Bailout package announced jointly by the IMF and the euro zone countries for Greece was inadequate and came too late in the day
The Greek debt crisis is spilling over to some other European countries such as Portugal, Spain and Ireland. There is a sense of foreboding that what started as a major fiscal problem of Greece will not only morph into an European problem (bad enough, as it will be) but also become a global problem.
With the memory of the last global financial crisis still fresh in everyone's mind, the prospect of contagion sweeping across the globe is alarming. Especially because there will be an eerie similarity in the origins of the two crises. The earlier one started in the U.S. sub-prime mortgage crisis. Latest developments show how a relatively small European nation's debt problems could have global ramifications.
The Greek tragedy
If the crisis does expand and envelope the whole world it will once again demonstrate how in a globalised financial environment one country's problems can quickly become the concern of every government and international institution. Moreover, Greece had, while opting for the common currency, the euro, voluntarily surrendered its monetary policy to the European Central Bank. This has proved to be a severe handicap: with its own currency, the drachma, and the scope to make interest rate and exchange rate changes, Greece could possibly have fared much better. The economic self-discipline that Greece and other EU member countries were expected to observe has made their policies inflexible to respond to a crisis.
Even some of the other advantages of having a common currency have not been an unmixed blessing. As a member state, Greece could raise large loans at cheap rates. It was this excess borrowing that caused the crisis. That its previous government fudged government accounts and incurred larger debts than what was revealed added to its woes.
The Greek crisis has been in the making for at least six months. As powerful euro zone members led by Germany dithered over a rescue package, the crisis worsened. A 110-billion euro ($147 billion) bailout package announced jointly by the IMF and the euro zone countries may not be enough and in any case may have come too late in the day to effectively contain the crisis within Greece or at the most in a few other European countries.
Signals emanating from the financial markets indicate that the crisis — now more aptly called the European sovereign debt crisis — shows signs of snowballing. Interest on two year sovereign bonds has soared to 20 per cent, a rate that indicates investors' perception of an imminent default. Rating agencies have downgraded the debts of Spain and Portugal in addition to that of Greece.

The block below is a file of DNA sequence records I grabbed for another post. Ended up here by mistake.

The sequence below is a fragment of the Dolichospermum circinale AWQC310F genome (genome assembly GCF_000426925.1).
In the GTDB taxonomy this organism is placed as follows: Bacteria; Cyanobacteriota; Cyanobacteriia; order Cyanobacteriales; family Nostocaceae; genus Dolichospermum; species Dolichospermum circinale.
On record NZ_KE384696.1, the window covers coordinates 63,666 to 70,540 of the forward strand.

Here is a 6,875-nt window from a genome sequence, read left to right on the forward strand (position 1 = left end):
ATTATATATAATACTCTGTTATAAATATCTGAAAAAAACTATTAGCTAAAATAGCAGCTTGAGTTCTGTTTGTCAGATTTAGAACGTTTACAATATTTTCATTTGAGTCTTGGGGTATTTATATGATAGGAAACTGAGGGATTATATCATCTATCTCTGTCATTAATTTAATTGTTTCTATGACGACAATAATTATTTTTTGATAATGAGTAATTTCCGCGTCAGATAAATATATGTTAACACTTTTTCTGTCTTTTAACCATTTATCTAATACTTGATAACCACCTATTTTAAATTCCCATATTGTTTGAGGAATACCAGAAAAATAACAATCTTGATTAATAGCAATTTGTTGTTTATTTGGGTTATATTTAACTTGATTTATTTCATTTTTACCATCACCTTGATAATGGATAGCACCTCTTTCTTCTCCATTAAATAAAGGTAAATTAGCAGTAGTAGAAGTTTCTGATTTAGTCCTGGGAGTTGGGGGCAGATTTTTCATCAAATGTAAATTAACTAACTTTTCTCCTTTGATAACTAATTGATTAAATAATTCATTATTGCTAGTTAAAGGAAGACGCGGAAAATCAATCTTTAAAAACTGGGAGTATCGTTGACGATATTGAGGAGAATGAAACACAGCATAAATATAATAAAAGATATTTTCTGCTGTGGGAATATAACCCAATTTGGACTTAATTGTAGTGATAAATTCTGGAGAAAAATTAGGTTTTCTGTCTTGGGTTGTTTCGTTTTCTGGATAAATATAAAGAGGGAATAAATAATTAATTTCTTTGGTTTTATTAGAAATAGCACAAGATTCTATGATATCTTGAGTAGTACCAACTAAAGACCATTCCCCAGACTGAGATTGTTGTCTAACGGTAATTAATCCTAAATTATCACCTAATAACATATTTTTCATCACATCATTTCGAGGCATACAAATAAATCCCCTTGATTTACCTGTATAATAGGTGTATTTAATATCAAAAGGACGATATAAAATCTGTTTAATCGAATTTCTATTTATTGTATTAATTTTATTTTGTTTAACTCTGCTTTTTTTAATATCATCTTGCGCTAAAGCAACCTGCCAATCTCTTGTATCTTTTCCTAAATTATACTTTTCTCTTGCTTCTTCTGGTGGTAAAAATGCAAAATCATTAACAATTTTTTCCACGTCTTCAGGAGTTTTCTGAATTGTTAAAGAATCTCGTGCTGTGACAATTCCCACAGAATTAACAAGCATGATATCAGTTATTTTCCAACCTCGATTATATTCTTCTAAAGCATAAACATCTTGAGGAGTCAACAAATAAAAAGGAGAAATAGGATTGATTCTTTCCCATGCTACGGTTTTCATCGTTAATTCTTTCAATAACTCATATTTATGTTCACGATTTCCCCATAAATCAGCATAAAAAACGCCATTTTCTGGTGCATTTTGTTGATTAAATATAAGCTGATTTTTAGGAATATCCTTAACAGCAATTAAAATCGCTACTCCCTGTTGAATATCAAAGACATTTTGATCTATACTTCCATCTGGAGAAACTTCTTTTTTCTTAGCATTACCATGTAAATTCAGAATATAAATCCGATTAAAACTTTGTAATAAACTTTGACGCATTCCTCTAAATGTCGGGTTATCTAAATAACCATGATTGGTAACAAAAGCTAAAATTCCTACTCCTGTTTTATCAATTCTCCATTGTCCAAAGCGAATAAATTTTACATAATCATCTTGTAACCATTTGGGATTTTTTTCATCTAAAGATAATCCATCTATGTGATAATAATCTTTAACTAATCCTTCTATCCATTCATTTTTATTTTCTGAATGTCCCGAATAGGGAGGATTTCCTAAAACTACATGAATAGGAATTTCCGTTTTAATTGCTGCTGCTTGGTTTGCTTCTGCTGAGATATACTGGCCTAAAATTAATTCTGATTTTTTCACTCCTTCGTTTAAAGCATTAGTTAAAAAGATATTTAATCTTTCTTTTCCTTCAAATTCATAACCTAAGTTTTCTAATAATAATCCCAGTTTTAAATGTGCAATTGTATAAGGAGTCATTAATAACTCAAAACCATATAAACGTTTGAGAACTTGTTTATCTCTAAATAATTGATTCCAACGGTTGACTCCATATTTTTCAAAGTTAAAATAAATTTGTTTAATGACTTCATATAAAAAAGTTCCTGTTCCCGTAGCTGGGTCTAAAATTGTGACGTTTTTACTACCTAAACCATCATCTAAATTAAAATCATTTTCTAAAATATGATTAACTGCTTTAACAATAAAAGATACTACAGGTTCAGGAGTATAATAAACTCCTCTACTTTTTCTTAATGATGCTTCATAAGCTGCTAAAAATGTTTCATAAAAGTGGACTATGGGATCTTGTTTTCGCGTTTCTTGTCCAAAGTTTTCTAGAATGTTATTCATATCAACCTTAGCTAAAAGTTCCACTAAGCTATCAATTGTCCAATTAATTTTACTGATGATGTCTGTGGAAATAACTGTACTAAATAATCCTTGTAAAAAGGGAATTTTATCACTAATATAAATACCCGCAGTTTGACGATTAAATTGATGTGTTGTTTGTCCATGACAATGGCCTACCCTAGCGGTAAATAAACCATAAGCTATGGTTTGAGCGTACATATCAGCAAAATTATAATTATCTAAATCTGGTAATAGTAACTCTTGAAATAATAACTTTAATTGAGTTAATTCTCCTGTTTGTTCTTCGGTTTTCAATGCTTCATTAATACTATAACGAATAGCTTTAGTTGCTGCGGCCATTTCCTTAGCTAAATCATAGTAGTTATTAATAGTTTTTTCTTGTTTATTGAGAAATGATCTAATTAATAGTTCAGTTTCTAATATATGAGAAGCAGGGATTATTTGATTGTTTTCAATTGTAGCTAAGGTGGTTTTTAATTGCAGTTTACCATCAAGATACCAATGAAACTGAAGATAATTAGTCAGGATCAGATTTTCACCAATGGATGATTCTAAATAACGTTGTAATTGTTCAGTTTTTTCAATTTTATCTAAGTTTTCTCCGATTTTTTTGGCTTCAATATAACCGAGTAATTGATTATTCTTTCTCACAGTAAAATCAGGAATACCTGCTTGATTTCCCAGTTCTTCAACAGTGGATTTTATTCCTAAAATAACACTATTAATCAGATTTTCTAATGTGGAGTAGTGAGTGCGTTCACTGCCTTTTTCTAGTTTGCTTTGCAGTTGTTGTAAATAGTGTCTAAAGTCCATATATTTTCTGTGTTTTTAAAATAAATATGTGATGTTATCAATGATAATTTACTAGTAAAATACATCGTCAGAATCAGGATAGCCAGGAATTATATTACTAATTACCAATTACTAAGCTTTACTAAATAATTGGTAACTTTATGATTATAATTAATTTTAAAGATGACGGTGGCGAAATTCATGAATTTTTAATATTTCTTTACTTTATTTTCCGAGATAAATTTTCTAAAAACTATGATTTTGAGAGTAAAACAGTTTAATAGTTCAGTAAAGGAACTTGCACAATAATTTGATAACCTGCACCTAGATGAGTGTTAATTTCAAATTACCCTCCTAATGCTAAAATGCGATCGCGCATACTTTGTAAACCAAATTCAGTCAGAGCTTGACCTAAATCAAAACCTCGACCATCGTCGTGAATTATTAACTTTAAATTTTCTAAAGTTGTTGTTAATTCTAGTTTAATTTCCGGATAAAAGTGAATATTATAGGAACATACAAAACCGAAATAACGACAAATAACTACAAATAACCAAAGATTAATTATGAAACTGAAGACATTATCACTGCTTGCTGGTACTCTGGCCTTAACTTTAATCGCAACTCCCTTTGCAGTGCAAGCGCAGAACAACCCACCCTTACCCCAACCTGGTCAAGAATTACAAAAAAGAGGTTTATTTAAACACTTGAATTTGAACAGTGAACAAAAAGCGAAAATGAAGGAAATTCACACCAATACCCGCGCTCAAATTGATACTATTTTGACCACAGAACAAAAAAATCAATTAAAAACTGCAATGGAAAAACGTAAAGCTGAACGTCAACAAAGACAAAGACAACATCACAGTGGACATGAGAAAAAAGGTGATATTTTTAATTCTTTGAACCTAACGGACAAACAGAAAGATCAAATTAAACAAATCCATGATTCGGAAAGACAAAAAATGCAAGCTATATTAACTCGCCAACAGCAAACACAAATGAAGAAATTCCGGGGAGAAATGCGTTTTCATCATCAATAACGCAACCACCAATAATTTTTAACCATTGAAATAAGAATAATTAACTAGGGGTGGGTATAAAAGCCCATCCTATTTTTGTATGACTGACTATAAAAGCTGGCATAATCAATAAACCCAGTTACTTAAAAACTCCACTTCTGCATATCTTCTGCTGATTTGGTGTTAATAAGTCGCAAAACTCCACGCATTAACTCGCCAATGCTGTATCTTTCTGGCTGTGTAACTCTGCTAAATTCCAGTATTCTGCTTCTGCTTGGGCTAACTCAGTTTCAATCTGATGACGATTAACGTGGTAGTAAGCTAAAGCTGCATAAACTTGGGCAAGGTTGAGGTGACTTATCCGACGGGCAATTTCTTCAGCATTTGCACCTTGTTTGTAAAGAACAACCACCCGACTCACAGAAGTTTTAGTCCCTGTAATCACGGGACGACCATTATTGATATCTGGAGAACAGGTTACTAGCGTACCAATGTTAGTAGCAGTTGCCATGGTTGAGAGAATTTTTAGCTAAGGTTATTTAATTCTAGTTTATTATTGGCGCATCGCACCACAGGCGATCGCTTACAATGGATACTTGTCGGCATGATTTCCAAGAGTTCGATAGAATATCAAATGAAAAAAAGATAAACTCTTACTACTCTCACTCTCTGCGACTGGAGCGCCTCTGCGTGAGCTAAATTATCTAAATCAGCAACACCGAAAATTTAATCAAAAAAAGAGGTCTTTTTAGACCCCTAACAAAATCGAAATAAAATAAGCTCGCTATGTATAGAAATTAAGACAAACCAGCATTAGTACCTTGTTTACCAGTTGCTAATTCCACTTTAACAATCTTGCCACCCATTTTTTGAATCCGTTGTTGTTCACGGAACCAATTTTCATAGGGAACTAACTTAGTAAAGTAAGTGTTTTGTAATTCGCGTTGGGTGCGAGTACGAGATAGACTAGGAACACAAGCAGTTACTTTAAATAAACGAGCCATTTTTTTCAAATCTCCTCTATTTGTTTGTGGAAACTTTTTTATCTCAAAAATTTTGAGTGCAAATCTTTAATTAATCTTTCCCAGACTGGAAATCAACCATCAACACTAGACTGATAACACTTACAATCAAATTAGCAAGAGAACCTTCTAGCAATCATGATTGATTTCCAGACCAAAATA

Stocks in Europe fell, followed by declines in stock markets across the world. The euro hit a 14-month low in relation to the dollar. Even emerging markets such as India that had withstood the previous crisis better than most other countries and is now in the forefront of a global recovery is feeling the heat. The Sensex, which touched 18000 a month ago, has fallen back below 17000.
FIIs turn cautious
There is only one explanation: risk averse investors are pulling out of emerging markets and seeking the sanctuary of the advanced countries. It has not yet become a stampede but the FIIs' action is reminiscent of their action last time. Indian stock indices had then declined by as much as two-thirds.
Looming default threat
Greece accounts for just 2.6 per cent of the euro-zone's GDP. Yet from its travails some messages relevant to other countries can be gleamed. Its problems are primarily due to its perilous economy.
It has a budget deficit of 13.6 per cent and debt equal to 115 per cent of GDP. At this stage it can neither loosen its fiscal policy nor spend its way out of trouble or export.
Tough austerity programmes recently imposed are hugely and expectedly unpopular. There is near unanimity that larger sums will be required to bail out Greece.
The immediate task is to forestall a default that seems imminent to many leading economists.
The danger to the global financial system and indeed to the global economy can arise out of failures to contain the Greek crisis.
The contagion can spread through a run on Greek banks. Credit has already become expensive for borrowers in other European countries perceived to be weak. Sovereign default will hit banks holding government paper and will most certainly have a cascading effect.
The Greek crisis has cast doubts on the future of the euro in a way no previous crisis has.
There is an urgent need for co-ordinating the political mechanism with the economic apparatus created while ushering in the common currency.
Until recently the euro was hailed as a model for economic co-operation.
Political leaders in Germany, France and other countries with stronger economies must show that they have the political will to sustain the unique economic experiment.